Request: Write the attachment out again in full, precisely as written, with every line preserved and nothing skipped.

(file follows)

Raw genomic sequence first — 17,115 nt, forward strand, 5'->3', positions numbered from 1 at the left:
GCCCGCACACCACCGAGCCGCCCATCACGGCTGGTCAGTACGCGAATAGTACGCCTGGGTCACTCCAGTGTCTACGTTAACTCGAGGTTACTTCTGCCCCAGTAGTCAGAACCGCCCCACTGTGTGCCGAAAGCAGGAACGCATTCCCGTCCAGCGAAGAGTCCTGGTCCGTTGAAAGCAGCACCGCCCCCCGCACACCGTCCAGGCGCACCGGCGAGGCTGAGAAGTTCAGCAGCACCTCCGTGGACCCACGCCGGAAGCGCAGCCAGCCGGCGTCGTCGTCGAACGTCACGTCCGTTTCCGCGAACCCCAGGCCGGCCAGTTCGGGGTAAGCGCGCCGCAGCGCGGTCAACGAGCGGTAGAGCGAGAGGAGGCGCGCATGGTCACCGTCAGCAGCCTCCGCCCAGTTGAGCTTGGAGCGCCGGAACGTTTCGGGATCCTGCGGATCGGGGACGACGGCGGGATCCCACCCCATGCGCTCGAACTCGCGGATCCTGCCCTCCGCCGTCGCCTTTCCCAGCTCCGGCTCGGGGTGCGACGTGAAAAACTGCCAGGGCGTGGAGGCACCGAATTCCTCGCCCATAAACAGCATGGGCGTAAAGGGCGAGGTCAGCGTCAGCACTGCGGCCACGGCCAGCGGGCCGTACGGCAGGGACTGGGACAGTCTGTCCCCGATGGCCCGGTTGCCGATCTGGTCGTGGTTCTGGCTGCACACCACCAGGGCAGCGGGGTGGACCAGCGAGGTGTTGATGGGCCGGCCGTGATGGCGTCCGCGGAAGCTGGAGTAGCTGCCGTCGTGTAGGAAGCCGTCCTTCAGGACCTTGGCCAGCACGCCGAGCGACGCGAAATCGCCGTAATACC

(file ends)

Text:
Raw genomic sequence first — 17,115 nt, forward strand, 5'->3', positions numbered from 1 at the left:
GCCCGCACACCACCGAGCCGCCCATCACGGCTGGTCAGTACGCGAATAGTACGCCTGGGTCACTCCAGTGTCTACGTTAACTCGAGGTTACTTCTGCCCCAGTAGTCAGAACCGCCCCACTGTGTGCCGAAAGCAGGAACGCATTCCCGTCCAGCGAAGAGTCCTGGTCCGTTGAAAGCAGCACCGCCCCCCGCACACCGTCCAGGCGCACCGGCGAGGCTGAGAAGTTCAGCAGCACCTCCGTGGACCCACGCCGGAAGCGCAGCCAGCCGGCGTCGTCGTCGAACGTCACGTCCGTTTCCGCGAACCCCAGGCCGGCCAGTTCGGGGTAAGCGCGCCGCAGCGCGGTCAACGAGCGGTAGAGCGAGAGGAGGCGCGCATGGTCACCGTCAGCAGCCTCCGCCCAGTTGAGCTTGGAGCGCCGGAACGTTTCGGGATCCTGCGGATCGGGGACGACGGCGGGATCCCACCCCATGCGCTCGAACTCGCGGATCCTGCCCTCCGCCGTCGCCTTTCCCAGCTCCGGCTCGGGGTGCGACGTGAAAAACTGCCAGGGCGTGGAGGCACCGAATTCCTCGCCCATAAACAGCATGGGCGTAAAGGGCGAGGTCAGCGTCAGCACTGCGGCCACGGCCAGCGGGCCGTACGGCAGGGACTGGGACAGTCTGTCCCCGATGGCCCGGTTGCCGATCTGGTCGTGGTTCTGGCTGCACACCACCAGGGCAGCGGGGTGGACCAGCGAGGTGTTGATGGGCCGGCCGTGATGGCGTCCGCGGAAGCTGGAGTAGCTGCCGTCGTGTAGGAAGCCGTCCTTCAGGACCTTGGCCAGCACGCCGAGCGACGCGAAATCGCCGTAATACC